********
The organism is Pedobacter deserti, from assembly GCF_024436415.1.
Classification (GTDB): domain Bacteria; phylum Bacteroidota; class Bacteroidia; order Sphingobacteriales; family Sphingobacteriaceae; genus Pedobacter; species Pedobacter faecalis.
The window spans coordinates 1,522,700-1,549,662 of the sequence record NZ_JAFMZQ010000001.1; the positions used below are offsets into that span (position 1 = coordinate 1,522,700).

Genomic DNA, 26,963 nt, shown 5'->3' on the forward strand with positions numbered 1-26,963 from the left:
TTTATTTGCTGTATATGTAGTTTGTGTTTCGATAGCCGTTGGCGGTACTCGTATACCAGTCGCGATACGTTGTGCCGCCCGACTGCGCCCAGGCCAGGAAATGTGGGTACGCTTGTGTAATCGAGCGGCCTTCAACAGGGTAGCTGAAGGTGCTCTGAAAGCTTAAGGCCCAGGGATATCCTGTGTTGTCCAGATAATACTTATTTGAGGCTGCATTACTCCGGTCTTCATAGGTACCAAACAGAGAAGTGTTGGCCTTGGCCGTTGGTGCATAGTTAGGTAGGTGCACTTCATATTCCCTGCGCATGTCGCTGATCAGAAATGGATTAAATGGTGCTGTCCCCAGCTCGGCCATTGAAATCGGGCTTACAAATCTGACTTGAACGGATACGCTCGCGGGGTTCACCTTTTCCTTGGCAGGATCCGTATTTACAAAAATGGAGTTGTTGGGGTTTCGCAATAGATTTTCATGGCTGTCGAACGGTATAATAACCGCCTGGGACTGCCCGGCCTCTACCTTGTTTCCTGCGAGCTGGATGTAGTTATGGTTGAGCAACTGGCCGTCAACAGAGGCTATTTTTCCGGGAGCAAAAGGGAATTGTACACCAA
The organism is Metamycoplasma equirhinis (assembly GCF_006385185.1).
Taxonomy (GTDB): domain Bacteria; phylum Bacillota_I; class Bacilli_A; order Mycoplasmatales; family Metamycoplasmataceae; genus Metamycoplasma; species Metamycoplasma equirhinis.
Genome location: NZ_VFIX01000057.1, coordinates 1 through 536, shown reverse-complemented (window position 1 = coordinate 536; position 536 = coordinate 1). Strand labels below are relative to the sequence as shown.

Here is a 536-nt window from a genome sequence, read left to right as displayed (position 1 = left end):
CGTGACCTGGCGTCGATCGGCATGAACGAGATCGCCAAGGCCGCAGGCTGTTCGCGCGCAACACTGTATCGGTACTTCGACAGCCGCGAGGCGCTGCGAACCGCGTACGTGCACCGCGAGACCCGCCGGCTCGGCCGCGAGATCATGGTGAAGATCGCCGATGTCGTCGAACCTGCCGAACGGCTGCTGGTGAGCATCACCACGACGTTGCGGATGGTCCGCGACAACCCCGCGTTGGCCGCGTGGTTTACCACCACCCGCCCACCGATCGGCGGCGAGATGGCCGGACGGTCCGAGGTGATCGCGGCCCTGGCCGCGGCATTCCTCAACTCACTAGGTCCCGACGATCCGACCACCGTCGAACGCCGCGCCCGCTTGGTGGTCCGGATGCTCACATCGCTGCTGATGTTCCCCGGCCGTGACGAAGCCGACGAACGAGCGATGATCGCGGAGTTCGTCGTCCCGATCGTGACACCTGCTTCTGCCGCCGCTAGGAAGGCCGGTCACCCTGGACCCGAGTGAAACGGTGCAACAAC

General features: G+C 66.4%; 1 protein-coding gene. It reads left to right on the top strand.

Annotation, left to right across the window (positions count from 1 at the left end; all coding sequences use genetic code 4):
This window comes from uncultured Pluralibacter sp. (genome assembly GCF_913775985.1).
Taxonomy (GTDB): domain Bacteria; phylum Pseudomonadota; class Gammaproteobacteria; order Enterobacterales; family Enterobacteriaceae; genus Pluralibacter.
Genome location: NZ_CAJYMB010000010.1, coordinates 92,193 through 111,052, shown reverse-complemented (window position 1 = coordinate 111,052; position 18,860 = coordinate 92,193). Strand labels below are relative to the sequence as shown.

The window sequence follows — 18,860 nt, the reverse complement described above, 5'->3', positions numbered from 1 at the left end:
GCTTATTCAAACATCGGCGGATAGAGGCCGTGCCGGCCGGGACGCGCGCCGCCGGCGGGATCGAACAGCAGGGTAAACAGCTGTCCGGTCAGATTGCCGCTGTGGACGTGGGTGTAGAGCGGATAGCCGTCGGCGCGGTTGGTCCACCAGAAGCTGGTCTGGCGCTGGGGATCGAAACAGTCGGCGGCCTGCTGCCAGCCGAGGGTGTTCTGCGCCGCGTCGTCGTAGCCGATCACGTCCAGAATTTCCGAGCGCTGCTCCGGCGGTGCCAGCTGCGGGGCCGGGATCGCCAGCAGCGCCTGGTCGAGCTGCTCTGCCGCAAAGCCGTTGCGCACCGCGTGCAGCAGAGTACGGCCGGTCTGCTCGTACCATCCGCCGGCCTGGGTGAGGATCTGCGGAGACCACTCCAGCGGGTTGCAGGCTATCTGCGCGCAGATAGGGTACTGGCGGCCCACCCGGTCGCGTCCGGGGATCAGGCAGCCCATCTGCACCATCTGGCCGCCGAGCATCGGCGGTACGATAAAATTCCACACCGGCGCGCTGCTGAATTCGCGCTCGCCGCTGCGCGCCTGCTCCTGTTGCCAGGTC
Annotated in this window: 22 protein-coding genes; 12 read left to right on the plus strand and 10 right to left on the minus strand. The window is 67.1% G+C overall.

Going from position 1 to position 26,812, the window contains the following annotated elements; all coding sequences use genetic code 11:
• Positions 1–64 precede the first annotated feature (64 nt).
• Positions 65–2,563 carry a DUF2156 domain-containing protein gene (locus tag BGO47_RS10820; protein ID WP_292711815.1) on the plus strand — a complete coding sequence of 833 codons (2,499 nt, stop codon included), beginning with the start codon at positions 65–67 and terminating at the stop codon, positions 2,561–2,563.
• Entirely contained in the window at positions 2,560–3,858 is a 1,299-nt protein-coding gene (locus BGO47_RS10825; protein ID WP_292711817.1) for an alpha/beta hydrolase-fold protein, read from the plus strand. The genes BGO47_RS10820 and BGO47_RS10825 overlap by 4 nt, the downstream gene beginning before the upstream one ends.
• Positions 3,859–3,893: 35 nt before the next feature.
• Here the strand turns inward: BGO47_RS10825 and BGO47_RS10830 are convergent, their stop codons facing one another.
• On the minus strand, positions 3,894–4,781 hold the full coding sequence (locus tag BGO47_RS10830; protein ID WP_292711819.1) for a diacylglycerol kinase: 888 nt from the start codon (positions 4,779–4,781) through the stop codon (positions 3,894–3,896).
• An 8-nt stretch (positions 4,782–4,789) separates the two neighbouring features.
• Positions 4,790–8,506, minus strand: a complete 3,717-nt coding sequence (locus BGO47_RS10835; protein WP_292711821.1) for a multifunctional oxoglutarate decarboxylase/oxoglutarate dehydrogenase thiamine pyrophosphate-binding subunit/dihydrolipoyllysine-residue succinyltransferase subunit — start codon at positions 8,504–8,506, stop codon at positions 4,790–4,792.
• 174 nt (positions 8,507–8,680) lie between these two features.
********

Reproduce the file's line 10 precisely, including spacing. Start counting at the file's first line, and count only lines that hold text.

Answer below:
CGTGACCTGGCGTCGATCGGCATGAACGAGATCGCCAAGGCCGCAGGCTGTTCGCGCGCAACACTGTATCGGTACTTCGACAGCCGCGAGGCGCTGCGAACCGCGTACGTGCACCGCGAGACCCGCCGGCTCGGCCGCGAGATCATGGTGAAGATCGCCGATGTCGTCGAACCTGCCGAACGGCTGCTGGTGAGCATCACCACGACGTTGCGGATGGTCCGCGACAACCCCGCGTTGGCCGCGTGGTTTACCACCACCCGCCCACCGATCGGCGGCGAGATGGCCGGACGGTCCGAGGTGATCGCGGCCCTGGCCGCGGCATTCCTCAACTCACTAGGTCCCGACGATCCGACCACCGTCGAACGCCGCGCCCGCTTGGTGGTCCGGATGCTCACATCGCTGCTGATGTTCCCCGGCCGTGACGAAGCCGACGAACGAGCGATGATCGCGGAGTTCGTCGTCCCGATCGTGACACCTGCTTCTGCCGCCGCTAGGAAGGCCGGTCACCCTGGACCCGAGTGAAACGGTGCAACAAC